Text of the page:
Wednesday, December 15, 2010

Understanding the Senseless Destruction of the Sacred

I was saddened last week by the news that vandals hacked apart the 2,000-year-old Holy Thorn Tree in Glastonbury, England.

According to legend, Saint Joseph travelled to the spot after Christ was crucified, taking with him the Holy Grail of Arthurian folklore.

He is said to have stuck his wooden staff – which had belonged to Jesus – into the ground on Wearyall Hill before he went to sleep. When he awoke it had sprouted into a thorn tree, which became a natural shrine for Christians across Europe.

To add to its sacred status, the tree ‘miraculously’ flowered twice a year – once at Christmas and once at Easter.

Read more.


It doesn't matter to me whether or not the legend of the Holy Thorn Tree is literally true, for objects and sites like this are hallowed by tradition and the prayers of untold thousands of pilgrims down through the centuries. As T. S. Eliot wrote in "Little Gidding":

You are not here to verify,
Instruct yourself, or inform curiosity
Or carry report. You are here to kneel
Where prayer has been valid.

And so I couldn't help but feel angry over this senseless act of destruction. Why in the world would anybody do something like this?

In the meantime, I've come across a very interesting article by Joseph Laycock that helps make sense out of the otherwise senseless destruction of holy objects and sites. It's entitled, "Why Did Vandals Try to Destroy a Holy Tree? Senseless Destruction and the Search for Lost Intimacy." Citing other similar incidents, Laycock writes:

Individually each of these acts might be an anomaly, but together they form a pattern. One might call them, “crimes against creation.” Unlike normal environmental damage they are motivated not by greed but by sadism. The apparent goal is to spite humanity by destroying something that can never be replaced. Natural wonders also possess sacred significance and, because of they are completely irreplaceable, their destruction is the closest a single person can come to attacking God.

Even if the perpetrators were caught it’s unlikely that they’d be able to articulate their motivations to anyone’s satisfaction. In the absence of a rational motive, it is often said that these vandals were driven by “evil.” This label may be valid, but it has no explanatory power. However misguided, the perpetrators of these crimes were people, not demons, and the feelings that motivated them were human feelings. It may be unpleasant to contemplate but the occasional desire to destroy creation and spite humanity is not reserved for the criminally insane. One recalls the narrator of Chuck Palahniuk’s novel Fight Club, “I was in the mood to destroy something beautiful.”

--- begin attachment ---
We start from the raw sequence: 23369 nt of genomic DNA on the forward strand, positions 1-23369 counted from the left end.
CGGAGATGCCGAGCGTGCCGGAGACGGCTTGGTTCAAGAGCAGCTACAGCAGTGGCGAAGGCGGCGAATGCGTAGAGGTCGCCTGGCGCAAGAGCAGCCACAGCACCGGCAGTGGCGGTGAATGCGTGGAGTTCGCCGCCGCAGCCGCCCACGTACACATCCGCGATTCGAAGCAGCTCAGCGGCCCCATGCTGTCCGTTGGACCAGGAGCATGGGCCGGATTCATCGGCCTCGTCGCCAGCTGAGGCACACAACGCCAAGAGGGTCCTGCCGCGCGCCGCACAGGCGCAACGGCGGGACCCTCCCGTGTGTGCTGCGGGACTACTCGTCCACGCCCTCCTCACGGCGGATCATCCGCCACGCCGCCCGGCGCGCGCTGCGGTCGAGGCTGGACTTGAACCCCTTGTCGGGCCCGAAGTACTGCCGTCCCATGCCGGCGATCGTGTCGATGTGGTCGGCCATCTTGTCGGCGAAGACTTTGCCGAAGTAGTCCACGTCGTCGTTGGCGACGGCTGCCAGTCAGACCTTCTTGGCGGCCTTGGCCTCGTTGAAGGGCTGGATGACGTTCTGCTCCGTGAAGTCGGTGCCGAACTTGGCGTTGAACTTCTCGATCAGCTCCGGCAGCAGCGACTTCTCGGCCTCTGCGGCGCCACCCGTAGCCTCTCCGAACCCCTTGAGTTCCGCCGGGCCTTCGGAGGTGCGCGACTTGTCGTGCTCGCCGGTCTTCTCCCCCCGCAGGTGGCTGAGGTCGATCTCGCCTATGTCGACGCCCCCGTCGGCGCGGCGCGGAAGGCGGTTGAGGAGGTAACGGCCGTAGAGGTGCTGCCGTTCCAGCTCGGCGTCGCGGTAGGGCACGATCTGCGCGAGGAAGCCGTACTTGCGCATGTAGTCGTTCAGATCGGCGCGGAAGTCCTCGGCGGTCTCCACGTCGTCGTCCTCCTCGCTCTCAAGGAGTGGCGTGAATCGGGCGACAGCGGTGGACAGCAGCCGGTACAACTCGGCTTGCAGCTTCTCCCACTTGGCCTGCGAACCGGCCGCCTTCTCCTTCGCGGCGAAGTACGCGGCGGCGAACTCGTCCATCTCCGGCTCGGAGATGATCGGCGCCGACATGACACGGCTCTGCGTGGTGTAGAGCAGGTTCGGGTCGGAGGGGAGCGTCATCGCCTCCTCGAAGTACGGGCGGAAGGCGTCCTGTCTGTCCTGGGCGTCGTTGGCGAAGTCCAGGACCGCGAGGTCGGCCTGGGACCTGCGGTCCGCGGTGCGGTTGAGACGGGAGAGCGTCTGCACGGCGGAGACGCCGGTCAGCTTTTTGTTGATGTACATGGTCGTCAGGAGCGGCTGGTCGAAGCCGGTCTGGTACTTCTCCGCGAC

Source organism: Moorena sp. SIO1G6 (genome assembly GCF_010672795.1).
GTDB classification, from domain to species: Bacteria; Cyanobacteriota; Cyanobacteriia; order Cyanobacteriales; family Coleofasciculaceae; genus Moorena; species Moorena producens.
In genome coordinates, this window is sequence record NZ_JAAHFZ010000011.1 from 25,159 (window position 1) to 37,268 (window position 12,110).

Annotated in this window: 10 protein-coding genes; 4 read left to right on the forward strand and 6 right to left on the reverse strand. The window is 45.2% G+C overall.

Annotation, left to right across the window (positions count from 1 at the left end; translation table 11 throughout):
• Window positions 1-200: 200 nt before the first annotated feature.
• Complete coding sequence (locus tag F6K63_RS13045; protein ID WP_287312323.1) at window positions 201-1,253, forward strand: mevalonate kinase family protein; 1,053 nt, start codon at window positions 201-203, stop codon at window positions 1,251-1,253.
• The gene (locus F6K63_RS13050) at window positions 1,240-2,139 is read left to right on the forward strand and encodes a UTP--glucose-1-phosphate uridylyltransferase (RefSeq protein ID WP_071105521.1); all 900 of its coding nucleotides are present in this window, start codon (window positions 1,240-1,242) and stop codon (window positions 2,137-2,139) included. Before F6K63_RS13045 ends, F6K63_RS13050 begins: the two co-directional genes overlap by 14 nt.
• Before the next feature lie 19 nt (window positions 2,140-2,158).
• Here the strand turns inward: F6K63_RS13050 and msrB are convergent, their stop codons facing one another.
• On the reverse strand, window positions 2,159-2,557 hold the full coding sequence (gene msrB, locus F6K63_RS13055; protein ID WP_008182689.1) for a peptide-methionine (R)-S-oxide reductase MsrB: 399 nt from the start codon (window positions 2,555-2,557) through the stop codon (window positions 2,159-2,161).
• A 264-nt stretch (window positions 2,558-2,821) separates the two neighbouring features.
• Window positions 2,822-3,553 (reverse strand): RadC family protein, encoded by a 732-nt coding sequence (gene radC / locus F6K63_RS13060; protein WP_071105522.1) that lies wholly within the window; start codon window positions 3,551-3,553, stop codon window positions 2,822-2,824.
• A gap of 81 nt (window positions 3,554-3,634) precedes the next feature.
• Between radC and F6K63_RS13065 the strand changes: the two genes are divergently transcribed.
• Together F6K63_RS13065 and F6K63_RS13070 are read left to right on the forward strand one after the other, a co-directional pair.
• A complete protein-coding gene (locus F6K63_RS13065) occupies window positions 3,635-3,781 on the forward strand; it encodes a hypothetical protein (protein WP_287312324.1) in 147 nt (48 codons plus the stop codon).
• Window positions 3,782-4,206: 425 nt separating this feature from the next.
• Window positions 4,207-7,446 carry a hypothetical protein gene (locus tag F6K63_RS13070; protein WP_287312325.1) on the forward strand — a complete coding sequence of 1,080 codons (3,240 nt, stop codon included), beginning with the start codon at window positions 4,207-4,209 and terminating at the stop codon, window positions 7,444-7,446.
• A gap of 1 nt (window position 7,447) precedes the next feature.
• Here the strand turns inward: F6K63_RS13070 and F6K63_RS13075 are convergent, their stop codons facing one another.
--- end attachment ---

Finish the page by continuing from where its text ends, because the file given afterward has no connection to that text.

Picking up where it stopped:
Terry Eagleton argues that evil originates in a twisted yearning for the transcendent. Evildoers, he argues, are motivated by an ideal of perfection compared to which the mundane world seems not only worthless but also intolerable. In Eagleton’s words, “Evil is a kind of cosmic sulking.” Because destroying the world is not possible, the evildoer attempts to spread their malaise by making the rest of us as miserable as they are.

This relationship between destruction and transcendence is further explored in the work of Georges Bataille. Bataille described human experience as divided between “the order of intimacy” and “the order of things.” The order of intimacy, which he identified with the sacred, is an experience of primal oneness where individuals and objects simply exist without differentiation. Civilization, however, has given rise to the order of things, a profane world defined by discontinuity and individuation into subject and object. The order of things is inherently unsatisfying because nothing is allowed to simply exist; everything is dissected and reduced to its social or monetary value.

For Bataille, religion is “a search for lost intimacy,” an attempt to commune with a transcendent otherness that defies the distinctions of ordinary reality. In fact, this search for lost intimacy is precisely what makes the targets of these attacks—ancient trees and rock formations—precious in the first place. They have no purpose or intrinsic value, they simply are. This imbues them with a kind of sacrality. They are precious in part because they remind us that another reality exists beyond the one constructed by man.

Read it all.

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